Leon Kaner was born on October 1, 1923 in Lodz, Poland, the youngest of Rabbi Menachem Mendel Kaner and Majta Kaner’s eight children.
Following the invasion of Poland in 1939, the Kaner family separated in an effort to stay safe, with some family members leaving for Kielce while Leon and three siblings remained in Lodz, living within the newly established ghetto there. Leon’s father, having emigrated to America the previous year, had been working to secure passage to the United States for his entire family, but was unable to get tickets to them in time for them to be able to leave.
Survival in the ghetto was incredibly difficult, and the Kaner siblings watched out for each other as they dealt with the desperate conditions. Leon fell ill with typhoid fever during this time and his older sister Regina helped him avoid being deported by artificially coloring his cheeks to make him look healthier than he was. While imprisoned in Lodz, Leon also worked hard to teach himself engineering, a subject he had hoped to formally study before the war broke out, hoping to gain skills that the Germans would see as valuable. These technical skills came to save his life in the years to come.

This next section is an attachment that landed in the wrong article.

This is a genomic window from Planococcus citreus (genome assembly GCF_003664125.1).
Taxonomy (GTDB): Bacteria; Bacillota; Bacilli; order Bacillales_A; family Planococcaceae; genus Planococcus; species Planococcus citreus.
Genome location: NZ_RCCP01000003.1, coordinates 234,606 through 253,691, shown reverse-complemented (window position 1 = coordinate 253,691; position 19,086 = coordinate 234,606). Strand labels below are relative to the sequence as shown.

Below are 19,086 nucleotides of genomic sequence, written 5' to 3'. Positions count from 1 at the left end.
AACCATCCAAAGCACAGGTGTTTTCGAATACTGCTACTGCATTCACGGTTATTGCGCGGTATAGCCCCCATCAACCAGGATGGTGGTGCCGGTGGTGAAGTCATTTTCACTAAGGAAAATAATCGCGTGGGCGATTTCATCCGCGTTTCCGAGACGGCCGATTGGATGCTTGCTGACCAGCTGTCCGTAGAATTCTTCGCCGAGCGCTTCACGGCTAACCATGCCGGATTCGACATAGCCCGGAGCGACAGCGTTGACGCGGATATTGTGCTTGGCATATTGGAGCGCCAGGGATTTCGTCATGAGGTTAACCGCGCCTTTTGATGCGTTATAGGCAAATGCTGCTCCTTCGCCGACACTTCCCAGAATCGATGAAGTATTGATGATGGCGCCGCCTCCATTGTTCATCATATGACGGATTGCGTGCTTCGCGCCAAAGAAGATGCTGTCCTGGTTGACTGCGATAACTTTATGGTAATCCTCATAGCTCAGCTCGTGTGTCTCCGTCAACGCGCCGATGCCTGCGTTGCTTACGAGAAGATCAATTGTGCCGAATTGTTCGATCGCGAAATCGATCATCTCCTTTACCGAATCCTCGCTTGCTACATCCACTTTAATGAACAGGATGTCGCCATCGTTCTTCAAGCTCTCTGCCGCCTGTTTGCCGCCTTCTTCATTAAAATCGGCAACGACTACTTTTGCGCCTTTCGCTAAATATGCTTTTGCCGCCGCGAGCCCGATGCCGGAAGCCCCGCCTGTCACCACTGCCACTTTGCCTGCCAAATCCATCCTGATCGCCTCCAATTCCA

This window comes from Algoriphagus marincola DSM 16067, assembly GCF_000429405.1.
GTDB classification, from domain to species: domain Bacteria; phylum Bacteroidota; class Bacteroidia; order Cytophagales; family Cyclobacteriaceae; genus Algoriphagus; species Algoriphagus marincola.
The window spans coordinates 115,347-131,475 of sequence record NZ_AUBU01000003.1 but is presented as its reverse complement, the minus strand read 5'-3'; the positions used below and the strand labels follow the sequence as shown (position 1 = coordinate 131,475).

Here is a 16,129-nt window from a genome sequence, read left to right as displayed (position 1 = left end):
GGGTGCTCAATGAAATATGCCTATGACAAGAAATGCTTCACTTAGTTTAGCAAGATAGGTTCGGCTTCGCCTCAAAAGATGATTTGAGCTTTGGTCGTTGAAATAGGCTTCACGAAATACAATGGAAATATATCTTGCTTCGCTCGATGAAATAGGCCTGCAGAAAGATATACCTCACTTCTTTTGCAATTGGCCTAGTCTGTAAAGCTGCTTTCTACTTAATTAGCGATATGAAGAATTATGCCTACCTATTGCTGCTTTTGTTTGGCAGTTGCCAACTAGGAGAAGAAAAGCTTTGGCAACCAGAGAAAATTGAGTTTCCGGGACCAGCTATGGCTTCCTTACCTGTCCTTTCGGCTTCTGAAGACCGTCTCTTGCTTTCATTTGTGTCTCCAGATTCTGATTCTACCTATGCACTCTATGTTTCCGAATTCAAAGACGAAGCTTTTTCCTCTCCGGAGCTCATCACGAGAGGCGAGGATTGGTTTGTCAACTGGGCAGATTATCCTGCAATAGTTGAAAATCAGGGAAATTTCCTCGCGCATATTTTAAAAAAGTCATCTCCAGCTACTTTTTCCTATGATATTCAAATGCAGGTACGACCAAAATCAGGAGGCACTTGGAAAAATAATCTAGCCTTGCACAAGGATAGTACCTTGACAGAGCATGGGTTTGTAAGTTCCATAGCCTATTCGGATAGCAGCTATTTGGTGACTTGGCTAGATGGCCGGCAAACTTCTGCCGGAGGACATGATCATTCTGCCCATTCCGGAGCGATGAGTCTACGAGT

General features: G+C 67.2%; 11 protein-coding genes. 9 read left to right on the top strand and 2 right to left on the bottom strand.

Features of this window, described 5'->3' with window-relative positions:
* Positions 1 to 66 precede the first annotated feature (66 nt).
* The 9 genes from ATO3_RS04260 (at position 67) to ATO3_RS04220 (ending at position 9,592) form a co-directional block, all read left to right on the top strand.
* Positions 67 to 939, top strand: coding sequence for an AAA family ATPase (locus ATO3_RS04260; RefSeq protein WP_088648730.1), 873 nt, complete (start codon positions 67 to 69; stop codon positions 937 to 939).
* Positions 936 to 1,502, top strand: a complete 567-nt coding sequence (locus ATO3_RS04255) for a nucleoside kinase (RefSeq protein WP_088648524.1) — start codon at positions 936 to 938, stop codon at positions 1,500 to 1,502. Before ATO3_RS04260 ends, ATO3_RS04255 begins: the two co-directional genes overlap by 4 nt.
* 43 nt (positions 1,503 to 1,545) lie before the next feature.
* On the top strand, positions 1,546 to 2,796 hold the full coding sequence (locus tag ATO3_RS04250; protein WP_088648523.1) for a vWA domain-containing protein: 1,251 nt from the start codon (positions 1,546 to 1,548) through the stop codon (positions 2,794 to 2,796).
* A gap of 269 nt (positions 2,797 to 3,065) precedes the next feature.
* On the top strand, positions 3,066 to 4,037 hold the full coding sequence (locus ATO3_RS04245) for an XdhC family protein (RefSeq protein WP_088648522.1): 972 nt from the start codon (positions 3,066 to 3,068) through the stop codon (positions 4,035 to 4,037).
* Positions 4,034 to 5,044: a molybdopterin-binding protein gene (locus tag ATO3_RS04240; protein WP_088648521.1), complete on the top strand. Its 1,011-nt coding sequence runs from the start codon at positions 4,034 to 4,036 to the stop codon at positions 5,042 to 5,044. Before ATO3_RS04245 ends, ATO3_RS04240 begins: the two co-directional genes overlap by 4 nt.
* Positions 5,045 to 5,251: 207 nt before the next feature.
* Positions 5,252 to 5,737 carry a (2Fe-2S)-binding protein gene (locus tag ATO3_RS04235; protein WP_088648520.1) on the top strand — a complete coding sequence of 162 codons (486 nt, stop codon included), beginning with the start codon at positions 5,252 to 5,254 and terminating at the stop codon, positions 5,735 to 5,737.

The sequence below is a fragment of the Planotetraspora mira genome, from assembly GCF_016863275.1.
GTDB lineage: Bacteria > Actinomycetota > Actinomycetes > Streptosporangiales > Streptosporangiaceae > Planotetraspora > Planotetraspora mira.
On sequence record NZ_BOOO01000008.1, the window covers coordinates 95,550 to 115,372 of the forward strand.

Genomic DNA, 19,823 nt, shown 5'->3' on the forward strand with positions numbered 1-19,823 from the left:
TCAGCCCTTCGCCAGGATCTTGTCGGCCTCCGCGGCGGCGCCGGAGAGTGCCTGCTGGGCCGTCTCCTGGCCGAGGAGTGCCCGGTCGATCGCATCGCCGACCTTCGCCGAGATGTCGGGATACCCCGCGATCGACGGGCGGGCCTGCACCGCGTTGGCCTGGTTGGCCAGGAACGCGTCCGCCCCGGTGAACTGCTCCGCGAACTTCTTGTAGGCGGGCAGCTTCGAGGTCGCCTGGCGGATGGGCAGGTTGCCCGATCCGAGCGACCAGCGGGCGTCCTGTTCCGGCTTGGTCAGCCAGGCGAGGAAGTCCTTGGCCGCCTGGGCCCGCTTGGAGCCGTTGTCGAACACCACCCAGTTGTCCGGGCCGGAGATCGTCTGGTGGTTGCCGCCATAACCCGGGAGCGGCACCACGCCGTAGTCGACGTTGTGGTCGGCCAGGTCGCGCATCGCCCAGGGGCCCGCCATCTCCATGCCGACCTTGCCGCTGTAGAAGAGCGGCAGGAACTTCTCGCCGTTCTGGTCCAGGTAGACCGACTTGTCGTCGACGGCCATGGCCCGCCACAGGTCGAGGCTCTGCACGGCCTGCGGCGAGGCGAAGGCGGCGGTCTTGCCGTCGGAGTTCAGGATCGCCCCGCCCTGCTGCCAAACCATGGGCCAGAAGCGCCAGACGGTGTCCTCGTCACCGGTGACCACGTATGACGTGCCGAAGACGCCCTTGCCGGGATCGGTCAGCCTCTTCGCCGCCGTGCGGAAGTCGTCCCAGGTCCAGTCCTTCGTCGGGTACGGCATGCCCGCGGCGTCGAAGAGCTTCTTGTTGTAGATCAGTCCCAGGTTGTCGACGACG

In July 1944, the Kaners were deported to Auschwitz. Leon and his brother Isaac were supposed to be immediately transferred to Germany to work in a factory, but the factory had been bombed by the American forces, keeping the brothers in Auschwitz for three months. Tragically, while there, Isaac snuck into a nearby block looking for an extra bowl of soup and was caught up in an unannounced evacuation of the block by the Germans, which sent all the occupants to the gas chambers. Now alone, Leon was transported on to Braunschweig concentration camps. He spent the rest of the war doing forced labor for the Nazis, working in a coal mine as well as a salt mine among other roles. He was finally liberated by the Americans at Woebbelin concentration camp in Germany.
In 1945, he married his childhood friend, Ray, who was also a survivor from Lodz, and the two of them arrived in the United States in July of 1946. Together they built a life in New York, where Leon cultivated a successful career and became a proud father and grandfather.
Leon died of natural causes on August 28, 2022. He was 98.